Bratian – Teutonic Castle


   The castle in Bratian was built in 1340-1360 as the seat of the Teutonic vogt, subordinate to the commandry in Malbork. The first documented mention of the castle dates back to 1343, when the meeting took place in the castle of Mazovian dukes Ziemowit II and Bolesław III with the grand master Ludolf König, in the matter of demarcating the border between Mazovia and the Teutonic state
   In the years 1348-1353, Grand Master Henry Dusemer stayed in Bratian, who after leaving office spent the last years of his life in the castle. The last meeting of the highest dignitaries of the Order before the Battle of Grunwald took place in Bratian, and three days before it, after the Polish army passed from Kurzętnik near Bratian, the Teutonic army crossed Drwęca across the twelve bridges built here. After the Grunwald Battle, the castle was captured without a fight by the knight Jan Kretkowski, but in connection with the signing of the Toruń Peace in 1411 it returned to the Teutonic Knights. Again, Bratian was in Polish hands for a short time during the Hunger War in 1414, and then in February 1454, when it was conquered thanks to the help of the townspeople from Lubawa. In September, the command of the garrison was taken over by the Polish knight, Ramszo Krzykowski, who left the garrison in Bratian and went to Piotrków to the parliament. At that time, the castle was besieged by the mercenary troops of the Teutonic Order under the command of Thomas Seidlitz from Nowe Miasto Lubawskie. According to the chronicler Jan Długosz, the stronghold fell at the beginning of 1455 as a result of bribery. Although Bratian remained in the hands of the Teutonic Knights until the end of the war, the Second Peace of Toruń in 1466 granted the castle to Poland. It then became the seat of starosts, who were, among others, representatives of the Czapski, Działyński and Knyszyński families.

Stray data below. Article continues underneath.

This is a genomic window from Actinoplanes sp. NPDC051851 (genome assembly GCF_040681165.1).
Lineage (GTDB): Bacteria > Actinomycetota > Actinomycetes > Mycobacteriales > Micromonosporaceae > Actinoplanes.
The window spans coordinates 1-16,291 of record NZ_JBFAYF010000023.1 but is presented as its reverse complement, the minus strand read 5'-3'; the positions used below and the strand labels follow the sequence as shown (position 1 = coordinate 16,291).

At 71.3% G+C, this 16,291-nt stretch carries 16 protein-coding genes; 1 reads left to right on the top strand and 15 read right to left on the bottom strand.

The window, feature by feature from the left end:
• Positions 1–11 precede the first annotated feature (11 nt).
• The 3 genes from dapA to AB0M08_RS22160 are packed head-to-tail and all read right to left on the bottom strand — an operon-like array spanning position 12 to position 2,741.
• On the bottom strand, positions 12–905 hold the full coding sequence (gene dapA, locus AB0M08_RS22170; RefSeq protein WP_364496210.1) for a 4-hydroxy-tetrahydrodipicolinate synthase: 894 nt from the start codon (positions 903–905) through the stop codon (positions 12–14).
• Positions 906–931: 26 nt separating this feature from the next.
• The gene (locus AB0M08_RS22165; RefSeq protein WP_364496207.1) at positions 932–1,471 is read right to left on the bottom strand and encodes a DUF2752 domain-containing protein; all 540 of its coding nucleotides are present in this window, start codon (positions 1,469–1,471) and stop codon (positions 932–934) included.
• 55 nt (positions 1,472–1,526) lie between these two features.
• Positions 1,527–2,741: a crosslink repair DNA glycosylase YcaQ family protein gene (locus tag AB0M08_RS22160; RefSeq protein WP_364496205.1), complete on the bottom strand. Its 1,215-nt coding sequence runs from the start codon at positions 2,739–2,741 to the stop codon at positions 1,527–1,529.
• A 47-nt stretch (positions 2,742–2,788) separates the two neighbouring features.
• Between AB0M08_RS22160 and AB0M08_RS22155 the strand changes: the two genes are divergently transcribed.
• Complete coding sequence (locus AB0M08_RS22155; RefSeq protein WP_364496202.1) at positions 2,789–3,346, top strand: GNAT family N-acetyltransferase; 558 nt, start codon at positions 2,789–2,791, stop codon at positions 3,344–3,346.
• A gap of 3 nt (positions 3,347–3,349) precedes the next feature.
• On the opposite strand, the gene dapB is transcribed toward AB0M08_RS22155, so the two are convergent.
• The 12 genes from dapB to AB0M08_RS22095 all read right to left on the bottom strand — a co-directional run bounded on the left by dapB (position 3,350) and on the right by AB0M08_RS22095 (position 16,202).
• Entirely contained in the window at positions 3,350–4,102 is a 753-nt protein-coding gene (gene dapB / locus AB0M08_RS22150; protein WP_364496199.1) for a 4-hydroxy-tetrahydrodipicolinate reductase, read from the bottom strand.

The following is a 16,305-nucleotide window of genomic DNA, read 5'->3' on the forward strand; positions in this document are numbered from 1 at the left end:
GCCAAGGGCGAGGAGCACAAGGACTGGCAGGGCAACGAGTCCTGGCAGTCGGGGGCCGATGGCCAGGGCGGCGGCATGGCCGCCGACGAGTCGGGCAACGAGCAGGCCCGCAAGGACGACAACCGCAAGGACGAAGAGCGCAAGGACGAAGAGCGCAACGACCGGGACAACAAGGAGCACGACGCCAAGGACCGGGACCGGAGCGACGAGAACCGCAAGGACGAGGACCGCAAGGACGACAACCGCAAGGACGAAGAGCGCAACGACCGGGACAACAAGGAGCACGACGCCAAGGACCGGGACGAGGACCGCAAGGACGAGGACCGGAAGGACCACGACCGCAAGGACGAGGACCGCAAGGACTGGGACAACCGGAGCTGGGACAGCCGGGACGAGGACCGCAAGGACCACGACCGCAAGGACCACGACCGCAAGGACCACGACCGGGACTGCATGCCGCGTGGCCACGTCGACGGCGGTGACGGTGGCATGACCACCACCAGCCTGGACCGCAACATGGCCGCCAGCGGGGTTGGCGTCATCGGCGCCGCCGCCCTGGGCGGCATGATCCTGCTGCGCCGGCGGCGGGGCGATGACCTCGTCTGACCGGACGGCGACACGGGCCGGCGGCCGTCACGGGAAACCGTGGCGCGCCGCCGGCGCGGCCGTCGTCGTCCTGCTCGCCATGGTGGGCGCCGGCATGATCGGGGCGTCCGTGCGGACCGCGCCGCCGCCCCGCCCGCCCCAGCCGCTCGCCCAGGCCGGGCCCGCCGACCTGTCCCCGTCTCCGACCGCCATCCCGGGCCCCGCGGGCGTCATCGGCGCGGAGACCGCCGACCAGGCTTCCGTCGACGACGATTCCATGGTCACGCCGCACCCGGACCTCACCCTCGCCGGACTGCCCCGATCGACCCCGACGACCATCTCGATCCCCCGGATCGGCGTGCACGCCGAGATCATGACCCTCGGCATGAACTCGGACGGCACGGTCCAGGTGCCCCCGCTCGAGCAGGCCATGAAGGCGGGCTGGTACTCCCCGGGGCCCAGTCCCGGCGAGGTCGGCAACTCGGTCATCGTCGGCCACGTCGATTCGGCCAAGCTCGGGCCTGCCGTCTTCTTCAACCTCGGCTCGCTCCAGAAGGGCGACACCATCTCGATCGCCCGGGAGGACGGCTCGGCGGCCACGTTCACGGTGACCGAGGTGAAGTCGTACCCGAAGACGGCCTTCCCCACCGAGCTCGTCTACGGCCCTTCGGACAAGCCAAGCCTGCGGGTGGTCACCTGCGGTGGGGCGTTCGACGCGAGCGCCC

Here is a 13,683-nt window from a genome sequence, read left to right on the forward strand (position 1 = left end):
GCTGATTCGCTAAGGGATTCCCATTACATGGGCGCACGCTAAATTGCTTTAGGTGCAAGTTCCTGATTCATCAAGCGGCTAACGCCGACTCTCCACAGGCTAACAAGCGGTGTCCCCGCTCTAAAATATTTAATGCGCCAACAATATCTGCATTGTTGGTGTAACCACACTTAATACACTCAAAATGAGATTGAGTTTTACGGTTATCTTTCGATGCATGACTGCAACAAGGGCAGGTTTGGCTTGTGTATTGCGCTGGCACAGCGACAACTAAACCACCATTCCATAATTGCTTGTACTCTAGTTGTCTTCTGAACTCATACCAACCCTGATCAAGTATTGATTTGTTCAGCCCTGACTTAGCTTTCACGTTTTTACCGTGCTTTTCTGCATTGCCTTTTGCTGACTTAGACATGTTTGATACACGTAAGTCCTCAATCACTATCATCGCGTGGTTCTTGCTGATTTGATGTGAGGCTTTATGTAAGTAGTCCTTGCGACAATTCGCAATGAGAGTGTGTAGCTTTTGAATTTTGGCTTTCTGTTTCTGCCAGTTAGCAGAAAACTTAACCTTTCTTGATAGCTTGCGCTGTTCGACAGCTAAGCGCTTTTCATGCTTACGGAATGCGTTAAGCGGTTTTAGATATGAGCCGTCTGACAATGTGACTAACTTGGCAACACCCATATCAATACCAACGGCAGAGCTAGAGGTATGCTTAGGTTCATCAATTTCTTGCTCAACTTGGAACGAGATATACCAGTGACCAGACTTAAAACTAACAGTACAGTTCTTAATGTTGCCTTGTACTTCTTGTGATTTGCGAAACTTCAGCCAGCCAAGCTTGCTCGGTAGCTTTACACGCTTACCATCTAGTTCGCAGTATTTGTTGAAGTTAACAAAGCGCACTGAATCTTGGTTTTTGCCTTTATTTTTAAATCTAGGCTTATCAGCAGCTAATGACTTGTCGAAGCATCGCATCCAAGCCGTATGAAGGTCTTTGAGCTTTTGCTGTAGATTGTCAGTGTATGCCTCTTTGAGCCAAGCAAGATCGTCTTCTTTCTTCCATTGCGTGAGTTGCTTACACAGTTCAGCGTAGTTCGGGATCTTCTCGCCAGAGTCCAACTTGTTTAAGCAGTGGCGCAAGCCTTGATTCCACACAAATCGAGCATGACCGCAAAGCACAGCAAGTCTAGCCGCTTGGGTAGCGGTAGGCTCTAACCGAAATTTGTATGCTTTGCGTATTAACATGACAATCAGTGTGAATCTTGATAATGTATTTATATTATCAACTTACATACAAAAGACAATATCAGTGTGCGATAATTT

The castle declined in the 17th and 18th centuries, although no sieges, shelling or other deliberate damages were reported in documents. During the Prussian rule at the end of the 18th century it passed into private hands and was demolished by the beginning of the 19th century. A water mill was erected in its place.


   The castle was built among the waters of the Drwęca and Wel rivers. It was erected of bricks on a stone base, on a regular plan similar to a square with an internal courtyard. In the north-west corner there was a tower, round at the bottom, and a polygonal above. At the northern curtain there was a main, brick house in which the chapel was located. A building with a brick ground floor and half-timber upper floors adjoined the eastern curtain. At the western curtain, the buildings of the kitchen, brewery and bakery were located. The entrance led from the south through the moat. From the south and the west there was a large outer bailey, surrounded by a wall with probably two round towers and a gatehouse. The part of the outer bailey was a separate island, and on its territory there was, among others, a barn.

Current state

   The castle in Bratian has not survived to our times, its place is marked only by a poorly visible hill with a few meters relic of the stone wall and remains of the cylindrical tower of the outer bailey.

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Die Bau- und Kunstdenkmäler der Provinz Westpreußen, der Kreis Löbau, red. J.Heise, Danzig 1895.

Leksykon zamków w Polsce, red. L.Kajzer, Warszawa 2003.
Sypek A., Sypek R., Zamki i obiekty warowne od Malborka do Torunia, Warszawa 2004.

Wasik B., Budownictwo zamkowe na ziemi chełmińskiej od XIII do XV wieku, Toruń 2016.